C-P: You belong to a group of emerging curators whose work has been quite visible already in various contexts. What are some of the projects you’ve carried out on your own and if you had to offer an elevator pitch; what would be your overall curatorial philosophy or modus operandi that you strive to work around?
Installation view Recent Graduates, Affordable Art Fair Stockholm, 2018. Works by Anna Pajak, Sara Gewalt, Sofia Lind and Johannes Hägglund. Photo: Ellen Klintenberg Gedda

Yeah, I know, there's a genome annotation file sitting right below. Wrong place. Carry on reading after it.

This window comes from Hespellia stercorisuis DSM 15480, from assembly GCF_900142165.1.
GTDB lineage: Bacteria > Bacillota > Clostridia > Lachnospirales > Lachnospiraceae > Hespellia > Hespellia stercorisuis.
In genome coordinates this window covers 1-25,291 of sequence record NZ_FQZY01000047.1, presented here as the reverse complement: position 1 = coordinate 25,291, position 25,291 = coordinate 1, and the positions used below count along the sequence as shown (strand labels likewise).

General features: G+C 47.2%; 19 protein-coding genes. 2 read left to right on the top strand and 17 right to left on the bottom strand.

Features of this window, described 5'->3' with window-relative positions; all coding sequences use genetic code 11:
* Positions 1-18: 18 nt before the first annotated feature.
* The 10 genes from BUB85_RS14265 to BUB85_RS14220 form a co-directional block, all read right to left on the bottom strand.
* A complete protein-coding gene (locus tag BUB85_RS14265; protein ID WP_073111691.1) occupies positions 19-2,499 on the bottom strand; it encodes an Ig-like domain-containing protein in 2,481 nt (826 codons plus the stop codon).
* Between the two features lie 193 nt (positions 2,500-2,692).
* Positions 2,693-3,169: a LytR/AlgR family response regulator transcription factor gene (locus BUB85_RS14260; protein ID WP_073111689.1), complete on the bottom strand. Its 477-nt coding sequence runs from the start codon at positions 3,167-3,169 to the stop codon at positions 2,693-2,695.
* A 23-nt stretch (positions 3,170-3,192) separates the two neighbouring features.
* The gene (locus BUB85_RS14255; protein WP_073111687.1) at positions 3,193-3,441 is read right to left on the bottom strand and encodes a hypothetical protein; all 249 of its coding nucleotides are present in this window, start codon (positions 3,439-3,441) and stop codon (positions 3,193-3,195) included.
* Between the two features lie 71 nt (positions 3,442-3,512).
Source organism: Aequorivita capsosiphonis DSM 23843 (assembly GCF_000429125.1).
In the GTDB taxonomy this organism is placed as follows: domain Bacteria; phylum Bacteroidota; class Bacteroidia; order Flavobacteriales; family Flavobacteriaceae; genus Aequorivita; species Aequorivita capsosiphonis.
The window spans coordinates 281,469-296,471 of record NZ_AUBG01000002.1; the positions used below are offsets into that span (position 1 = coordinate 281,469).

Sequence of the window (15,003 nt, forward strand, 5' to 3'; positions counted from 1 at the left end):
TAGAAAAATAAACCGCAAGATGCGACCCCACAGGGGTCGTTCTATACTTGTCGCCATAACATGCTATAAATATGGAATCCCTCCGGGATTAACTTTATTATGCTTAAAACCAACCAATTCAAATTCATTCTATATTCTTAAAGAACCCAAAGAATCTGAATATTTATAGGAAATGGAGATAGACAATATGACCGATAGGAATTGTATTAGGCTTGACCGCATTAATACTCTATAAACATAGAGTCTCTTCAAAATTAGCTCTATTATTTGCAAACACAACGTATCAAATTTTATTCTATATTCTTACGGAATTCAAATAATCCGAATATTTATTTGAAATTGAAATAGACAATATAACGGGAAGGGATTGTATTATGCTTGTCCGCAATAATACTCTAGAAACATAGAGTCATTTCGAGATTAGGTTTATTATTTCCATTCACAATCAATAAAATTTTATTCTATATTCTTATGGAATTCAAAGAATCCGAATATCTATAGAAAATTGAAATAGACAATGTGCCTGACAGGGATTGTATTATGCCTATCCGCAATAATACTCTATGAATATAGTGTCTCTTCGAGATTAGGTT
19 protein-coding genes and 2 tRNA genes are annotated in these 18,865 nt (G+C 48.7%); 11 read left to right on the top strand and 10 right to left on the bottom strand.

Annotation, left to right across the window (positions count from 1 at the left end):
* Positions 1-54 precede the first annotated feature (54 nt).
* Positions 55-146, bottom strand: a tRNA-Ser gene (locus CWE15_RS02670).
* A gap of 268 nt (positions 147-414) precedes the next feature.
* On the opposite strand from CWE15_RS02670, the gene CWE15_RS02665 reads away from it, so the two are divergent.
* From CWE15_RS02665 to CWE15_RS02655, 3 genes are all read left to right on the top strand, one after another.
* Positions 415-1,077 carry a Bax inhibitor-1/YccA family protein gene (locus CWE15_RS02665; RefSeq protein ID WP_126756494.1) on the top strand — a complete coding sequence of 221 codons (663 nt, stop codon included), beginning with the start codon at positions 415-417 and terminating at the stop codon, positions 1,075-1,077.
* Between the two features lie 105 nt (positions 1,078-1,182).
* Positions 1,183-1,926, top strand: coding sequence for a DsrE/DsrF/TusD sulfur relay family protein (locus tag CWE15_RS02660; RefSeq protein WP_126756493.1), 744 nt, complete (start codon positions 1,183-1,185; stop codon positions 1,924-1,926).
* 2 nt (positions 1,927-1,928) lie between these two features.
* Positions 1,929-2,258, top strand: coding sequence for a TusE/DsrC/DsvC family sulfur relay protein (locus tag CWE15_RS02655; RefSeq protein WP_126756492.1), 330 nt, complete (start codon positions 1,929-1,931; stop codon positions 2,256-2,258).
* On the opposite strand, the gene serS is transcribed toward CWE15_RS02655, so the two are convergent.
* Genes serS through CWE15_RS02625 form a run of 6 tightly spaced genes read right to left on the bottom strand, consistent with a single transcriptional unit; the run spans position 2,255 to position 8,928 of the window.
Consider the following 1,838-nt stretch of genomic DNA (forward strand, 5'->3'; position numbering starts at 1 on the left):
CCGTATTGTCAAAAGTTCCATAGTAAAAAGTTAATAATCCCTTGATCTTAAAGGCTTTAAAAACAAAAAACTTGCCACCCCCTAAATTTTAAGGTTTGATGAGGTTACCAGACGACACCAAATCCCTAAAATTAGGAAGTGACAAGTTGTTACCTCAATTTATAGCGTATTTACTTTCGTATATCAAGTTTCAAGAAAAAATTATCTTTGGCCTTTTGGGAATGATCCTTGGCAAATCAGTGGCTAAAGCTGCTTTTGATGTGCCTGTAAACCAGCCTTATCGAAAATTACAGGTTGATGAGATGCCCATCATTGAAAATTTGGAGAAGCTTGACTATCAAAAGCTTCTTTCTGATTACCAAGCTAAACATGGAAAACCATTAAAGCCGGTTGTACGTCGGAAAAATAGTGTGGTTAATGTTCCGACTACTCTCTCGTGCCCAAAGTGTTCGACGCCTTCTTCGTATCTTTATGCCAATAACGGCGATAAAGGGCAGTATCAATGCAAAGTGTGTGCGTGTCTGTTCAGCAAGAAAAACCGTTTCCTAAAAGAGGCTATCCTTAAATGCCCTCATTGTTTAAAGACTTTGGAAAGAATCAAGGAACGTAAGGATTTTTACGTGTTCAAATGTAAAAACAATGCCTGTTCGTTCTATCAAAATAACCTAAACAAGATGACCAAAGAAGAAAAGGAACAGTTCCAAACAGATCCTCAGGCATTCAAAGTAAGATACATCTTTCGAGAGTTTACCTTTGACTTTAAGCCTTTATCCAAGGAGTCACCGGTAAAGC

E.K.G: In October last year, I co-curated a presentation of six artists for Affordable Art Fair together with Robin Borg, who is a friend of mine that I got to know working with the fair before. Affordable Art Fair is a fair for buyers who do not necessarily identify themselves as collectors, but who wishes to bring art into their homes, basically. Under the title Resent Graduates, we therefore presented works by, as the title suggests, recently graduated artists working with mediums and expressions that we thought fitting to the context. As research, I visited all of the degree exhibitions at the Swedish art schools. That was a good way of getting to know a little bit about how the schools vary in relation to each other. However, getting to know a lot of artists of my own generation was probably the best part of the project.